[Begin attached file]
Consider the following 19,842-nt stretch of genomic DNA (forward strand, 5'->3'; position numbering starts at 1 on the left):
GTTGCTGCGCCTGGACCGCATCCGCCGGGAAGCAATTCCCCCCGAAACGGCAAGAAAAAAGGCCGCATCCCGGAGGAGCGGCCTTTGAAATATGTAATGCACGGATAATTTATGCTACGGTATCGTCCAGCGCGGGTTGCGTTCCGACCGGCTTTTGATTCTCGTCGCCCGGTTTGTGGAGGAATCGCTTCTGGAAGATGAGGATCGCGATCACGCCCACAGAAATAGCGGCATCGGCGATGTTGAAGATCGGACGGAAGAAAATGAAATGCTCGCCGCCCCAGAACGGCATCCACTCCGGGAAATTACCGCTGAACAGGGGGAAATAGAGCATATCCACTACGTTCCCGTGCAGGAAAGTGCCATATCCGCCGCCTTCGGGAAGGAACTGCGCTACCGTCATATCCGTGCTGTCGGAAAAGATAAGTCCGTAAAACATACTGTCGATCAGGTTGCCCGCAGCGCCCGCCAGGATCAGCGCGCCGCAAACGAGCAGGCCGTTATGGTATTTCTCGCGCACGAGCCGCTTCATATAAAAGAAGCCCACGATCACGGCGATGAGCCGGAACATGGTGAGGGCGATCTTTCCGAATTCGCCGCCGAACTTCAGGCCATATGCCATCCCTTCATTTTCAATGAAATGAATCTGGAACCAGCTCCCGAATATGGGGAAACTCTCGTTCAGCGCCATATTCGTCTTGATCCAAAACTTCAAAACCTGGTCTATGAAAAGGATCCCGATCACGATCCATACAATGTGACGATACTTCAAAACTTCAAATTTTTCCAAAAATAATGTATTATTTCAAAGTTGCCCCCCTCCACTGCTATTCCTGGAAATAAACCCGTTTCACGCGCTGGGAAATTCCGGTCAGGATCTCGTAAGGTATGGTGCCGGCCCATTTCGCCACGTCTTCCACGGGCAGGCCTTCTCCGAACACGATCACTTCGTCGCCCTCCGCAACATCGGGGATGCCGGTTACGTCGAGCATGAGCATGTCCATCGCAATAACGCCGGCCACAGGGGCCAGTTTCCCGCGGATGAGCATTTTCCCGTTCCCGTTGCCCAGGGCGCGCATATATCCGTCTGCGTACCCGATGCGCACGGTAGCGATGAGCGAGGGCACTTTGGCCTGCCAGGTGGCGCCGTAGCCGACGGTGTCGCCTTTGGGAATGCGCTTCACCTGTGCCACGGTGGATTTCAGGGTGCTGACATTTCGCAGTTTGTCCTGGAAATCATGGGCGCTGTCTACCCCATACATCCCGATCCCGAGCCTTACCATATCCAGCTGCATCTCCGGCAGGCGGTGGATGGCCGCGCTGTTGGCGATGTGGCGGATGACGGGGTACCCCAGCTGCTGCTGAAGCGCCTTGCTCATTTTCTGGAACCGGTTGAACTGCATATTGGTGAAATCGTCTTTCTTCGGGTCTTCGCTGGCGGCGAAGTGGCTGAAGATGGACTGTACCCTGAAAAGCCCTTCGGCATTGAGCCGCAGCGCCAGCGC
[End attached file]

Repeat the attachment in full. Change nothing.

Consider the following 19,842-nt stretch of genomic DNA (forward strand, 5'->3'; position numbering starts at 1 on the left):
GTTGCTGCGCCTGGACCGCATCCGCCGGGAAGCAATTCCCCCCGAAACGGCAAGAAAAAAGGCCGCATCCCGGAGGAGCGGCCTTTGAAATATGTAATGCACGGATAATTTATGCTACGGTATCGTCCAGCGCGGGTTGCGTTCCGACCGGCTTTTGATTCTCGTCGCCCGGTTTGTGGAGGAATCGCTTCTGGAAGATGAGGATCGCGATCACGCCCACAGAAATAGCGGCATCGGCGATGTTGAAGATCGGACGGAAGAAAATGAAATGCTCGCCGCCCCAGAACGGCATCCACTCCGGGAAATTACCGCTGAACAGGGGGAAATAGAGCATATCCACTACGTTCCCGTGCAGGAAAGTGCCATATCCGCCGCCTTCGGGAAGGAACTGCGCTACCGTCATATCCGTGCTGTCGGAAAAGATAAGTCCGTAAAACATACTGTCGATCAGGTTGCCCGCAGCGCCCGCCAGGATCAGCGCGCCGCAAACGAGCAGGCCGTTATGGTATTTCTCGCGCACGAGCCGCTTCATATAAAAGAAGCCCACGATCACGGCGATGAGCCGGAACATGGTGAGGGCGATCTTTCCGAATTCGCCGCCGAACTTCAGGCCATATGCCATCCCTTCATTTTCAATGAAATGAATCTGGAACCAGCTCCCGAATATGGGGAAACTCTCGTTCAGCGCCATATTCGTCTTGATCCAAAACTTCAAAACCTGGTCTATGAAAAGGATCCCGATCACGATCCATACAATGTGACGATACTTCAAAACTTCAAATTTTTCCAAAAATAATGTATTATTTCAAAGTTGCCCCCCTCCACTGCTATTCCTGGAAATAAACCCGTTTCACGCGCTGGGAAATTCCGGTCAGGATCTCGTAAGGTATGGTGCCGGCCCATTTCGCCACGTCTTCCACGGGCAGGCCTTCTCCGAACACGATCACTTCGTCGCCCTCCGCAACATCGGGGATGCCGGTTACGTCGAGCATGAGCATGTCCATCGCAATAACGCCGGCCACAGGGGCCAGTTTCCCGCGGATGAGCATTTTCCCGTTCCCGTTGCCCAGGGCGCGCATATATCCGTCTGCGTACCCGATGCGCACGGTAGCGATGAGCGAGGGCACTTTGGCCTGCCAGGTGGCGCCGTAGCCGACGGTGTCGCCTTTGGGAATGCGCTTCACCTGTGCCACGGTGGATTTCAGGGTGCTGACATTTCGCAGTTTGTCCTGGAAATCATGGGCGCTGTCTACCCCATACATCCCGATCCCGAGCCTTACCATATCCAGCTGCATCTCCGGCAGGCGGTGGATGGCCGCGCTGTTGGCGATGTGGCGGATGACGGGGTACCCCAGCTGCTGCTGAAGCGCCTTGCTCATTTTCTGGAACCGGTTGAACTGCATATTGGTGAAATCGTCTTTCTTCGGGTCTTCGCTGGCGGCGAAGTGGCTGAAGATGGACTGTACCCTGAAAAGCCCTTCGGCATTGAGCCGCAGCGCCAGCGC